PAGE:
The squealing on cassettes is caused when the lubricant in the tape evaporates or rubs off from excessive use. When there is little to no lubricant on the tape, it causes a high pitch wailing noise when played. (Sort of like a kettle) It's very annoying, so I will teach you how to fix this problem easily.

Step 1: What You Will Need

&Bull;A squealing cassette &Bull;A portable cassette player (particularly one that opens while you're playing the tape) &Bull;Vegetable oil &Bull;Q-tips &Bull;A clean cloth &Bull;A cup (optional)
<p>Nice job, jerkoff. I tried this and it totally ruined my tape. It has no grip and will not play anymore. </p><p>ANYONE READING THIS, DO NOT TRY THIS STUPID INSTRUCTABLE. THIS IS WHY YOU DON'T LET KIDS PLAY WITH CASSETTE TAPES!!!!!!!!!!!!!</p>
<p>Nice job, jerkoff. I tried this and it totally ruined my tape. It has no grip and will not play anymore. </p><p>ANYONE READING THIS, DO NOT TRY THIS STUPID INSTRUCTABLE. THIS IS WHY YOU DON'T LET KIDS PLAY WITH CASSETTE TAPES!!!!!!!!!!!!!</p>
<p>Amazing !! Thanks for the info - in fact just a spot of veg oil at the start of tape &amp; short ff and rewind did the trick !! greetings from Edinburgh. Chris</p>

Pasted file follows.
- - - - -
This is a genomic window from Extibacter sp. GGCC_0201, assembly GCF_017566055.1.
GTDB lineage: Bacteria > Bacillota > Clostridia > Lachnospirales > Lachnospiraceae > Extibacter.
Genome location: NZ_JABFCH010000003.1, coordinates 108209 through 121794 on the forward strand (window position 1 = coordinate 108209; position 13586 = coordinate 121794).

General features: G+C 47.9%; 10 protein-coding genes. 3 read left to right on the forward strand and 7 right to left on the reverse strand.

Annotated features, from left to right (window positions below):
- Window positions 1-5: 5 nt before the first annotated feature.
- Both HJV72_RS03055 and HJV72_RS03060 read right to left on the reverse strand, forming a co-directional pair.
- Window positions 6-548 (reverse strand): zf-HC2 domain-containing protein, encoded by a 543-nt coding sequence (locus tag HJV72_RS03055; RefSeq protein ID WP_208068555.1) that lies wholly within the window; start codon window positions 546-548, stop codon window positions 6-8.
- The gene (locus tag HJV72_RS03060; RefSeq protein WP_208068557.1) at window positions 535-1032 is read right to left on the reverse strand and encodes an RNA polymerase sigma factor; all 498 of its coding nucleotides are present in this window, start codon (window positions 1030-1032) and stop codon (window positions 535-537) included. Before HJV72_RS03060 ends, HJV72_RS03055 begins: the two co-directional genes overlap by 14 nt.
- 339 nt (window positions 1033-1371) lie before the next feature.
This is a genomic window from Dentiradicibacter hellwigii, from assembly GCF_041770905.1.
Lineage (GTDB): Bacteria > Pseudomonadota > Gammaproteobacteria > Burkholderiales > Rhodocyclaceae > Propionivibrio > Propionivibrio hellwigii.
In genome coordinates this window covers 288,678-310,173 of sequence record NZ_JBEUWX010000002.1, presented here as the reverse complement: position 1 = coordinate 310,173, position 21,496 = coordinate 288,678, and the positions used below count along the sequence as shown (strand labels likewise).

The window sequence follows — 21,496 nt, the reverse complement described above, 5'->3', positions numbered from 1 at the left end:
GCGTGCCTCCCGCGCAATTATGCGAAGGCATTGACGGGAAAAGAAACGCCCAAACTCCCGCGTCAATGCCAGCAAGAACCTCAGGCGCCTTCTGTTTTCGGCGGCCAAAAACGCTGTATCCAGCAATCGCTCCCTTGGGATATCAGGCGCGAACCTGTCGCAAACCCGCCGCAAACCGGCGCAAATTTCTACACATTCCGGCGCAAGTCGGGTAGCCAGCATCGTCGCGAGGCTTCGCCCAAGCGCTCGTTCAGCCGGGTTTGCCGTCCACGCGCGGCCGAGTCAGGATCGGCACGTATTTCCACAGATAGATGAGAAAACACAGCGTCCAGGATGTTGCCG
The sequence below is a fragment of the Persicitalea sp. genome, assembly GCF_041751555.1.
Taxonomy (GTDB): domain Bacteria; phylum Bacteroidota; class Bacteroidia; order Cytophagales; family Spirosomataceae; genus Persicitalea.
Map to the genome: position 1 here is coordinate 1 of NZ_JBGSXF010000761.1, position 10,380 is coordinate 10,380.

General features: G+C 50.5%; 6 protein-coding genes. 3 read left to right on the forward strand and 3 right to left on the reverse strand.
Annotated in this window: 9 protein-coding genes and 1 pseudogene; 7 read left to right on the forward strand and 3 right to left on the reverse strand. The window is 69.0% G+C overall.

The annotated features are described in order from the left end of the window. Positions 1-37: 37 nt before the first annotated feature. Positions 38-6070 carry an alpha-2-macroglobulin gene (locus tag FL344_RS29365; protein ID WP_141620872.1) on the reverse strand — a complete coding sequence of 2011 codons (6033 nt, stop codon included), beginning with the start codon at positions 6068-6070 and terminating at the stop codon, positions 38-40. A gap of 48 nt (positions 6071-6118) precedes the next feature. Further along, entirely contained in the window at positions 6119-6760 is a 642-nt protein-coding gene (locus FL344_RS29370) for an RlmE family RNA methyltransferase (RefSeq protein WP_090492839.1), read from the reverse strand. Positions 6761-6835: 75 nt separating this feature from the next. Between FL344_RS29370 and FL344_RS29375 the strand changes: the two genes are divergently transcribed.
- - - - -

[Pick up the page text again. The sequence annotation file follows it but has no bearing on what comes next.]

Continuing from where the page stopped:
Are you sure we're on the same page? I'm talking about when the cassette tape squeals like this: http://www.youtube.com/watch?v=M7RX19IVQpE (Watch the whole thing please) or a little bit like this http://www.youtube.com/watch?v=e_JPkCUMMb0. (Mine sounded more like this: http://www.youtube.com/watch?v=AiHWrP4xvWA) Not when the rollers make a little squeaking noise as you play the tape, that's not that big of a problem for me. When your tape squeals, it means that during normal playback, it makes this really loud squealing noise like a kettle. (I don't really know how else to describe it, sorry. You'd have to hear one to know.) According to tapeheads, (The link I sent you in my last comment) the tape needs a lubricant. They used car wax, which worked the same but left some sediment. I figured that vegetable oil would be a better lubricant, because you can use it to make ferrofluid. (http://instructables.com/id/Creating-your-own-ferrofluid-without-chemicals/) After going over the tape with a dry q-tip several times, I've played the tape several times so far with no problem.
cassettes have 3 possible ways to squeal, rollers, slip sheets, tape to head. rollers tend to squeal on FFWD or RWD operations. slipsheets can be on wind or play. the tape itself can squeal on play but its not always the tapes fault. <br> <br>a dirty machine can cause the tape to squeal. the heads, pinchroller, and capstan should be clean. gunk that's built up on the heads will cause tape squeal AND really poor playback audio. its documented that people have used NuFinish to treat tapes but for problems common to reel to reel tapes, not cassettes. <br> <br>check tapeheads.net for lots of info on tape and machines. its a great resource.